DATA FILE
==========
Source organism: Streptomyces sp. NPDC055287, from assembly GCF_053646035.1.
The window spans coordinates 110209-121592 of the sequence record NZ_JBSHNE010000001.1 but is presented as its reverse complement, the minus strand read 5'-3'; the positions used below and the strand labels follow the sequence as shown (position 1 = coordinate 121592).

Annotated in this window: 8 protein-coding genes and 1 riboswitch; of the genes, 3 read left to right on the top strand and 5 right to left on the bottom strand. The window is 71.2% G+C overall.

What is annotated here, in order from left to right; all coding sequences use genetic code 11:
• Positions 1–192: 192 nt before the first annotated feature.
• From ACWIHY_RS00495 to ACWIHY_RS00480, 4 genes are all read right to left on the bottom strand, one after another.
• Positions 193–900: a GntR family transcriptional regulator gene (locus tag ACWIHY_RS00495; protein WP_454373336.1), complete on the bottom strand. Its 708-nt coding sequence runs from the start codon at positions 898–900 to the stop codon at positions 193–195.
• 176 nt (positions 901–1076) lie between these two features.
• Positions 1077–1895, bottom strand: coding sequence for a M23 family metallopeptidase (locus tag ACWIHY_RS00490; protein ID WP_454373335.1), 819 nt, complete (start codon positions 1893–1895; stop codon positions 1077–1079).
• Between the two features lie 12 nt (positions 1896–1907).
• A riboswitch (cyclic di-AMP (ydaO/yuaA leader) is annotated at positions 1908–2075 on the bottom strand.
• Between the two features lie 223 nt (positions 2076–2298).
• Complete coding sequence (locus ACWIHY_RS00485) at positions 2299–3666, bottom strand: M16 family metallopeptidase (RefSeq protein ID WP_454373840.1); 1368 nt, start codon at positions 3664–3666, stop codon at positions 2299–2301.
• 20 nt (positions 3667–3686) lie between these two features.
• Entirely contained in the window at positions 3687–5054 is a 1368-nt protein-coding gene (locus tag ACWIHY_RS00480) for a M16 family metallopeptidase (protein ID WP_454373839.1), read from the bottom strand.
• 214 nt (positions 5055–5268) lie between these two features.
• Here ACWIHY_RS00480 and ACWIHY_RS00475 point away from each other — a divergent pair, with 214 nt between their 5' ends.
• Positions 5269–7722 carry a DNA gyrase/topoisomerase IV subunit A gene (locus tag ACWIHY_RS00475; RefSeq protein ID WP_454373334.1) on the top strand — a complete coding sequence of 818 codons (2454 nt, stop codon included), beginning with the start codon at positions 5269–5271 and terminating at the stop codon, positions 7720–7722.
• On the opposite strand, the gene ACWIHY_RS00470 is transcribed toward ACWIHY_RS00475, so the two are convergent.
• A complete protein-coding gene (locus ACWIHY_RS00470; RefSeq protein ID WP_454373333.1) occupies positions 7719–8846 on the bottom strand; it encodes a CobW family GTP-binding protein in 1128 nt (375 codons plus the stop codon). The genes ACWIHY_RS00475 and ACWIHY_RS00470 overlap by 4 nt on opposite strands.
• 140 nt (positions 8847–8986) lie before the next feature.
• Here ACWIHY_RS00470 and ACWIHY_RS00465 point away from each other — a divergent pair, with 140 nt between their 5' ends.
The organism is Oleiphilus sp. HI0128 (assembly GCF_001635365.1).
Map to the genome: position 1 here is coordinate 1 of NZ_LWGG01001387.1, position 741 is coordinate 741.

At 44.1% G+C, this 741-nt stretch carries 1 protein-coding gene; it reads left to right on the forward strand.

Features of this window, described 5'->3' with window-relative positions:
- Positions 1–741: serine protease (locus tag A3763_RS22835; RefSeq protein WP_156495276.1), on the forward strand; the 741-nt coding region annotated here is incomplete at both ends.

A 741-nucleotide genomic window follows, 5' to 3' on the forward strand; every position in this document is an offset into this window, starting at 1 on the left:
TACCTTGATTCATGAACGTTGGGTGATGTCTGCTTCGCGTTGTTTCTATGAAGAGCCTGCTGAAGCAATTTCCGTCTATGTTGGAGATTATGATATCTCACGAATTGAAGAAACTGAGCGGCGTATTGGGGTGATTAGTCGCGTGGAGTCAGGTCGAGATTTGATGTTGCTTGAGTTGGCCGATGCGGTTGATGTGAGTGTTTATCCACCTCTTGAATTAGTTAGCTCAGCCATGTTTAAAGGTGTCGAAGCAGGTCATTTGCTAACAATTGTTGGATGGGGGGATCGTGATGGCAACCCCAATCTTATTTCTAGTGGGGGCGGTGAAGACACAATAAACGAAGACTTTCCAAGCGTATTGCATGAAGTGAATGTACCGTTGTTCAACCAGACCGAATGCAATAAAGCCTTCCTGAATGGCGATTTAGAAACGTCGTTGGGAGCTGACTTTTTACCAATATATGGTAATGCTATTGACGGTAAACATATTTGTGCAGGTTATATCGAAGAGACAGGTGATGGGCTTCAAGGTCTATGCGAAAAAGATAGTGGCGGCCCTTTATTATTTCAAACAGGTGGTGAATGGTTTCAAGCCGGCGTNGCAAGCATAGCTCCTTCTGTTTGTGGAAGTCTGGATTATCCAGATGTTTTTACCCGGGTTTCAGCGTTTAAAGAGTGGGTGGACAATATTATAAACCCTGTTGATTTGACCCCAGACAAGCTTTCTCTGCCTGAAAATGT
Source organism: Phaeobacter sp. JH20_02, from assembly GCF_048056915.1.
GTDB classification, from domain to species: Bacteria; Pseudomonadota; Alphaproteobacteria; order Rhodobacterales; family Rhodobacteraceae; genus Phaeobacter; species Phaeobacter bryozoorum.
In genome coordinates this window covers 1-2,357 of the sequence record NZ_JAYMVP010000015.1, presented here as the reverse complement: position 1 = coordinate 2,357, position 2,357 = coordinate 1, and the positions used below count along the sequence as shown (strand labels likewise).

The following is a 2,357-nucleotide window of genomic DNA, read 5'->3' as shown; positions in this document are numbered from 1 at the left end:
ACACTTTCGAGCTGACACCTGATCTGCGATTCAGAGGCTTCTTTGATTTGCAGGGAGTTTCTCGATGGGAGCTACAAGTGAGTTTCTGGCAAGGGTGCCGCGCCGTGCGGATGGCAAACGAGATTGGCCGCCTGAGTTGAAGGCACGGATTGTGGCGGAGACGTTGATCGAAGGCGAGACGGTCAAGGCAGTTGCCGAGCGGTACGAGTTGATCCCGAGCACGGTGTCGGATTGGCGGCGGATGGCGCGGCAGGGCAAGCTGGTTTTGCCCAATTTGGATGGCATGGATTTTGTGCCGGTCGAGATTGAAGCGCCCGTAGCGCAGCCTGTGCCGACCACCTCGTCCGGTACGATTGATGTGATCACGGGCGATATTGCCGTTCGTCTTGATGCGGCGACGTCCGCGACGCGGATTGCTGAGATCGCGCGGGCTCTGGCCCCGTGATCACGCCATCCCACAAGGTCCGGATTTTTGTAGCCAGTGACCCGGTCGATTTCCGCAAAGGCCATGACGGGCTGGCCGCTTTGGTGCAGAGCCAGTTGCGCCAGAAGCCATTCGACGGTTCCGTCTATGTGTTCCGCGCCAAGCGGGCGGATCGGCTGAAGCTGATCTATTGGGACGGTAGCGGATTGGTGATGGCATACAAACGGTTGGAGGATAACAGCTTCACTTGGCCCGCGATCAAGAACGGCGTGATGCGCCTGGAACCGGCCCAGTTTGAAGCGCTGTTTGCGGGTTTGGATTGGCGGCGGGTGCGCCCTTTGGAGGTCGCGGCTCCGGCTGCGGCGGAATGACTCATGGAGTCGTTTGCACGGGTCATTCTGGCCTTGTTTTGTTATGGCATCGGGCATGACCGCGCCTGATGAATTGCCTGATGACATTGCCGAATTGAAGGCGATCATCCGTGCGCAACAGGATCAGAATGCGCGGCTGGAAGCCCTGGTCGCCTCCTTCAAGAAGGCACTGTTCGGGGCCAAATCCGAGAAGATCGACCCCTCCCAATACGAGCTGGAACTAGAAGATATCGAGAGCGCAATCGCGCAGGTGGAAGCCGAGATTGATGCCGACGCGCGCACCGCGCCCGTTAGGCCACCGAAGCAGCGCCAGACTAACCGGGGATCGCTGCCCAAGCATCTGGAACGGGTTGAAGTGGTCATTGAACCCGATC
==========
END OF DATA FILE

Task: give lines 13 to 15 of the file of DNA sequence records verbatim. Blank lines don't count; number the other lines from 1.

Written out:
• Complete coding sequence (locus ACWIHY_RS00485) at positions 2299–3666, bottom strand: M16 family metallopeptidase (RefSeq protein ID WP_454373840.1); 1368 nt, start codon at positions 3664–3666, stop codon at positions 2299–2301.
• 20 nt (positions 3667–3686) lie between these two features.
• Entirely contained in the window at positions 3687–5054 is a 1368-nt protein-coding gene (locus tag ACWIHY_RS00480) for a M16 family metallopeptidase (protein ID WP_454373839.1), read from the bottom strand.